Author: Muhamad Omari from carwise.ae
Airbags are so essential now so that so you have to disclose to the buyer that they have been deployed when thinking of selling your car.
Like most great inventions, the airbag was not the work of one man, but rather that of a long line of discoveries.
The idea of seat cushions dates back to the early 1950s. A handful of American engineers had a hunch of what would become the biggest breakthrough in passive safety after the three-point belt.
Yet, there was a long way to go. The famous inflatable bag which the specialist journals announced is coming soon has not yet left the laboratory grounds.
To go from theory to practice, they had to choose the fabric of the bag, its location, its volume, etc. Not to mention the thorny problem of its inflation.
Very early on, General Motors was the leader in the airbag race by deciding to rely on a small explosive charge rather than compressed air or liquefied gas to ensure the rapid inflation of the vehicle bag. A major step forward!
But it all came to an abrupt halt in 1974 when an unexpected system explosion killed a developer.
The Big Three of Detroit (General Motors, Ford, and Daimler Chrysler aka Mercedes) officially announced their intention to give up on the idea of airbags.
That same year, the Italian magazine “Quattroruote” announced that “the airbag probably doesn’t have a great future”.
Everyone then agreed that an explosive charge is incompatible with the environment of a moving automobile.
Not to talk about convincing drivers of carrying a few grams of explosives under the hood.
At a time when the seat belt was still an accessory for amateur drivers, the goal seemed out of reach.
Even so, the leaders of Daimler-Benz took a decision that still surprises those involved in this adventure.
Against all expectations, the failure did not lead to the abandonment of studies carried out by Mercedes-Benz since 1967.
In 1974, the researchers refused to give up their research. They believed in the enormous potential of the airbag as a supplemental restraint system, supplementing the seat belt.
This approach was different from that of the American public authorities, which pictured the airbag replacing the seat belt.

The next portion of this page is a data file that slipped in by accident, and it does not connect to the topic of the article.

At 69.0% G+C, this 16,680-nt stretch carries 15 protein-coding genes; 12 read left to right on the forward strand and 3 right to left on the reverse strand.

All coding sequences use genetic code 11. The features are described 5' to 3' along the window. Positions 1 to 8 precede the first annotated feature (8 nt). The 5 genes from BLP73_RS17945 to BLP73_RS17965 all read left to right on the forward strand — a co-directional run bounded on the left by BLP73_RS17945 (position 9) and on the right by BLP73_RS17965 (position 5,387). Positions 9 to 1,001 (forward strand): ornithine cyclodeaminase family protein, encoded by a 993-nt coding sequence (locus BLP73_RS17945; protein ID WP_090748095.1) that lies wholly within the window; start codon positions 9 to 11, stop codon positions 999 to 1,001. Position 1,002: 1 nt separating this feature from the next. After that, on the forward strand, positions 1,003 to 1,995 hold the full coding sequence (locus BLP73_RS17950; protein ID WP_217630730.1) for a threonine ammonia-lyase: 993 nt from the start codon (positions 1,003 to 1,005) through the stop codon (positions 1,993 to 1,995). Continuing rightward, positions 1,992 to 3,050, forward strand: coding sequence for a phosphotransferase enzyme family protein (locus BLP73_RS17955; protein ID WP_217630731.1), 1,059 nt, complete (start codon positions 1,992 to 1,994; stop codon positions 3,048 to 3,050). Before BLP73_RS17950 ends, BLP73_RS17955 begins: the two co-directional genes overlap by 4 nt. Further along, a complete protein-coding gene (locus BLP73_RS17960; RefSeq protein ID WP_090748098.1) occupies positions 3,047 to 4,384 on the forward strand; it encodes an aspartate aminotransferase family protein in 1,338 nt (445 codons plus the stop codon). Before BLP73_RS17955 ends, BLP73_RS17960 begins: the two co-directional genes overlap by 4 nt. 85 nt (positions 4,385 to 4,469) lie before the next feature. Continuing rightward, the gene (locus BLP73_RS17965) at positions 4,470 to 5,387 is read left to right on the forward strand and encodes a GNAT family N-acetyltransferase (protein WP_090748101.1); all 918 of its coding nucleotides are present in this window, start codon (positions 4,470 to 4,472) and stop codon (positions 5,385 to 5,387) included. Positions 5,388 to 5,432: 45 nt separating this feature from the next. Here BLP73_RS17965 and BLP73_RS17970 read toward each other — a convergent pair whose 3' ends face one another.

This forced the engineers at GM to design large powerful and therefore unnecessarily violent bags. The Germans were aiming for a smaller volume: an idea that will prove to be the key to success.
A former safety officer at Mercedes-Benz said that in the mid-1960s, they did not have the technology needed in Germany, while Americans had already filed for patents for a quick-inflating cushion in the flywheel.
So they negotiated with two companies in Utah and Arizona that specialize in missile thrusters. Mercedes’s goal was to get their generators to study in Sindelfingen and manufacture them in Germany.
Bayern-Chemie was responsible for producing the first pyrotechnic cartridges. As for the deceleration sensor triggering the firing, Bosch finalized it.
“I remember that my first responsibility, once assigned to this project, was to go for a compulsory two-week training course provided by the army devoted to the handling of explosives!” Says Dr. Luigi Brambilla, who worked on the airbag at Mercedes-Benz between 1970 and 2002.
At that time, the airbag system was still considered an explosive product, like a grenade or a mine.
They persisted that copying the missile propulsion mode was the solution. They had to make sure that the gases released were trapped in a suitable bag.
In the beginning, they tested liquefied freon gas under pressure. When triggered, the freon heated in a fraction of a second by the combustion of a propellant charge: it regained its gaseous form and then inflated the bag. But the process was not without risk: sometimes the bag would come apart!
Engineers had to solve many unexpected problems by resorting to some of the most bizarre solutions and methods. It took thirteen long years to complete the development of the airbag and bring it to market.
It was 1980: the Mercedes-Benz S-Class Type W126 introduced the airbag and the pre-tensioner belt. The German engineers thus recalled that both of these two safety devices must work together.
At first, many customers did not want to hear about it. The only thing they were sure of was that the airbag created a lot of damage, noise, and acrid fumes.
On the other hand, they trusted Mercedes-Benz. They knew that when it puts its name on innovation, it has to be good and that the value of the car is a top priority for them.
In 1994, Professor Huber and all his colleagues associated with the development of the safety cushion received the Safety Trophy from the US Department of Transportation.
Since 1980, all the studies carried out in the USA, Germany, and around the world have concluded that the airbag is effective and has saved thousands of lives.
Mercedes-Benz signed many other great firsts in this area (the first passenger, side, and curtain airbags) and continues its research to this day.
With the second generation of its PRE SAFE system, the manufacturer is moving towards extensive interaction between all the protection systems in the vehicle.
Ultimately, the deployment of the cushions takes into account not only the presence of passengers but also their position, and their mass to reduce the violence of contact with the famous white cushion.